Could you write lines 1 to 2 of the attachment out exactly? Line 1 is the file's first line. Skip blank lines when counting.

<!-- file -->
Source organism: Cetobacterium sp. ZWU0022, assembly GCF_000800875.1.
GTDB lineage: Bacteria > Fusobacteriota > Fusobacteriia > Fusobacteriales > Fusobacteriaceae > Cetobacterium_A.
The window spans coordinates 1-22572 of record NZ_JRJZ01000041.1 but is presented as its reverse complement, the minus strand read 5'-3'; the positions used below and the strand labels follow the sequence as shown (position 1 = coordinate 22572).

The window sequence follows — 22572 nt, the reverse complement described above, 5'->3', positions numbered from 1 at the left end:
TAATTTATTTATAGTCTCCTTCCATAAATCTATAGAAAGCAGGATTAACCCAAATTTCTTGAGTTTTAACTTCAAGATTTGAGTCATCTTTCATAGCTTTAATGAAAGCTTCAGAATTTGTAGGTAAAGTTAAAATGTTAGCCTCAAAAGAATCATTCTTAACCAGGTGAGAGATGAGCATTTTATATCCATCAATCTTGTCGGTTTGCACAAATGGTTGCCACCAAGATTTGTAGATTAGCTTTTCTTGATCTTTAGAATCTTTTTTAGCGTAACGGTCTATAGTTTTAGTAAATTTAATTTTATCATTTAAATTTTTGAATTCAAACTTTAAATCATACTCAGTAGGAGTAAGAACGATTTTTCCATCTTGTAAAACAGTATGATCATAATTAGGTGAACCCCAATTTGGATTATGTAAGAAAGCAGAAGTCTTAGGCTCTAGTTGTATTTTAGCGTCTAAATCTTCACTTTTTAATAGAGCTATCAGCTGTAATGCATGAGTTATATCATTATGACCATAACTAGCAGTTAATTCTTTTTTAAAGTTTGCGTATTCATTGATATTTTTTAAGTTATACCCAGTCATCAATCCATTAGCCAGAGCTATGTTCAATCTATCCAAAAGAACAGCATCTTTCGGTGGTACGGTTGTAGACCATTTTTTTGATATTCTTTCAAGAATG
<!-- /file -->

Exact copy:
Source organism: Cetobacterium sp. ZWU0022, assembly GCF_000800875.1.
GTDB lineage: Bacteria > Fusobacteriota > Fusobacteriia > Fusobacteriales > Fusobacteriaceae > Cetobacterium_A.